Considering it’s been a while, I’m not really sure where to begin. I guess there is the obvious — moving from Jersey City, N.J. to Redondo Beach, Calif.
And then there is the mundane, like waiting around for over two weeks while our belongings were shipped to us, sitting in lawn chairs and watching “It’s Always Sunny in Philadelphia” DVDs on a computer propped up atop a washer and dryer in the kitchen.
And, of course, the flat out absurd, like the time I walked into the restroom in the new building I work at and had to pee next to a guy attending to a conference call on his speakerphone.
Now that our things are here and I’m not washing disposable plastic ware, it’s beginning to calm down a bit. I even had somewhat of a typical day today, aside from riding to the Pacific Ocean in the morning, along the water to Palos Verdes, and back up past famed BMX spots that were immortalized on the pages of Freestylin’ Magazine in my childhood. I guess, for all intents and purposes, I’m going to either assume that the surrealism I’m experiencing daily is normal, or that I’ve kinda lost sight of what I once thought was normal.
Either way, everything at the moment feels kinda crazy, and I never ever thought I would find myself here. I guess I was more comfortable knowing I was a walk away from filming locations for “The Sopranos” than “Pacific Blue.”
But before I go any further into that, I should mention the above video. Many years ago, when my younger brother lived in Jersey City and I was still in Piscataway, my father and I drove up to North Jersey to visit him at work. After stopping into the bar he was working at, my father suggested we check out the old railway terminal at Liberty State Park. A hundred years ago, it the was the point of entry in the U.S. for European immigrants that had cleared Ellis Island, and the tracks led West to new lives throughout America for the English, Irish, Scottish, French, German, Russians, Poles, etc, etc.
I don’t remember much of what transpired between us on that February day, but I remember the enormity of the parking lot for buses next to the railway terminal, and I made a mental note that if the chance ever arose, it would be a good place to ride bikes.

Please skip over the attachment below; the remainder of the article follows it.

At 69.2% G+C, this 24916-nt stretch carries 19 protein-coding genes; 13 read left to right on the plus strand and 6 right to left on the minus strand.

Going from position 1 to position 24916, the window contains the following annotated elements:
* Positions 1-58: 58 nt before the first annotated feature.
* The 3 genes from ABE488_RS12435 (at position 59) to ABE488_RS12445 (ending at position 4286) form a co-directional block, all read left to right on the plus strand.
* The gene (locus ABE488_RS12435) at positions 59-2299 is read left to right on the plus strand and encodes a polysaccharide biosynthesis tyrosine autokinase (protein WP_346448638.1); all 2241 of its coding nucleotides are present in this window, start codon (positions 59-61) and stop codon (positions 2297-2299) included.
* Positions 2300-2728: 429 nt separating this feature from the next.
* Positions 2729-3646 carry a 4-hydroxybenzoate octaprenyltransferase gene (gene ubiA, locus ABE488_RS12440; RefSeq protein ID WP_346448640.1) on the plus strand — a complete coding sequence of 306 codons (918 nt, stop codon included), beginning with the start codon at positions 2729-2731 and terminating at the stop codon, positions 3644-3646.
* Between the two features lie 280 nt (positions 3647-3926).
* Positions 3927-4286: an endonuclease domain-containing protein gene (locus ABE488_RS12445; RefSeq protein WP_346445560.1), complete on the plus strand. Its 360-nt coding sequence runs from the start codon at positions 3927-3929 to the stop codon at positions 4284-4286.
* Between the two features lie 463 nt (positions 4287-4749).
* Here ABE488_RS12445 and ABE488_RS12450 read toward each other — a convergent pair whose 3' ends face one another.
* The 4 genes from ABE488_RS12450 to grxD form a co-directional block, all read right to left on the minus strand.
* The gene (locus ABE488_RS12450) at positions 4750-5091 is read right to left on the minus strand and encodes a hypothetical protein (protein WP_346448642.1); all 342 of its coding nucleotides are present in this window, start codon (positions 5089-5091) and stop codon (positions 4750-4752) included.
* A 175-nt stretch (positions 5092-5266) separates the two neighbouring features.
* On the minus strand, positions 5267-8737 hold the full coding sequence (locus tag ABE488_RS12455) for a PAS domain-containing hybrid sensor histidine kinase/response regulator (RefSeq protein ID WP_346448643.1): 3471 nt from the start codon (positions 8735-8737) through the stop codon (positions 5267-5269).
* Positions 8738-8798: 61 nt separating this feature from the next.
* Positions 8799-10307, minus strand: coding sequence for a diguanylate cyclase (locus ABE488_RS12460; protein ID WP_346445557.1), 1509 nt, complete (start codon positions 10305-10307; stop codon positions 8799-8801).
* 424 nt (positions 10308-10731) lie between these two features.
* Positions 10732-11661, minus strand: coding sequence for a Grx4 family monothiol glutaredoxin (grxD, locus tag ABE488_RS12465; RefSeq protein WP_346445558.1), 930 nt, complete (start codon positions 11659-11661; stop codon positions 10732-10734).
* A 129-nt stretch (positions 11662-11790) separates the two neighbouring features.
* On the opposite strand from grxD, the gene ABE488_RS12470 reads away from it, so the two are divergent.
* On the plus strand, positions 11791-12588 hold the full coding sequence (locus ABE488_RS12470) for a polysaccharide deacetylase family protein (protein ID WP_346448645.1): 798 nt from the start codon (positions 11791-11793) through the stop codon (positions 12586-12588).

Sometime in late August 2007, I revisited the park. The parking lot was still empty and the lights were on all along the water. Pretty soon afterwards, I started testing the waters, expecting to get kicked out by the park police. But that never happened. Instead, each officer I spoke to in the parking lot over the past four years was over the top friendly and curious about my riding, my bike and everything that had brought me to the park in the first place.
Quickly, it became the one spot I gravitated towards throughout my tenure in Jersey City. And when that city would push me towards insanity, I would retreat to that one place I knew to be quiet and peaceful, hinting at an ocean breeze from the nearby brackish Hudson River.
I knew everything about that place — each crack in the pavement, each half-cocked local, each groundskeeper, each light bulb that needed to be replaced. And when we found out we were moving earlier this summer, I knew that I wouldn’t necessarily miss our apartment, our street or the surrounding environment. But I knew that I would miss the one place I had to come to call my own in that desolate parking lot overlooking lower Manhattan.
I didn’t make any rushed plans to document my last months there or anything. I had gone back and forth with Dane Beardsley sometime before, about him coming to visit. I initially thought he was coming to visit New York City, and then, on a Saturday night in early November, he said he was down the street in a bar drinking by himself. So I rode down and met up with him. Over the next few days, we filmed the above clips with no real plans for them. They were just some random things I had been working on and Dane wanted me to have them filmed before I moved away.
On the night of Friday, November 25, I had my last session at the park. I didn’t say goodbye, I just rode for two hours and left with the intention of coming back the next day. Then packing turned into more packing, and before I knew it, our moving day (Nov. 28) had arrived. Now I’m 2800 miles away, looking for new places to ride and glad that Dane encouraged me to film the above video.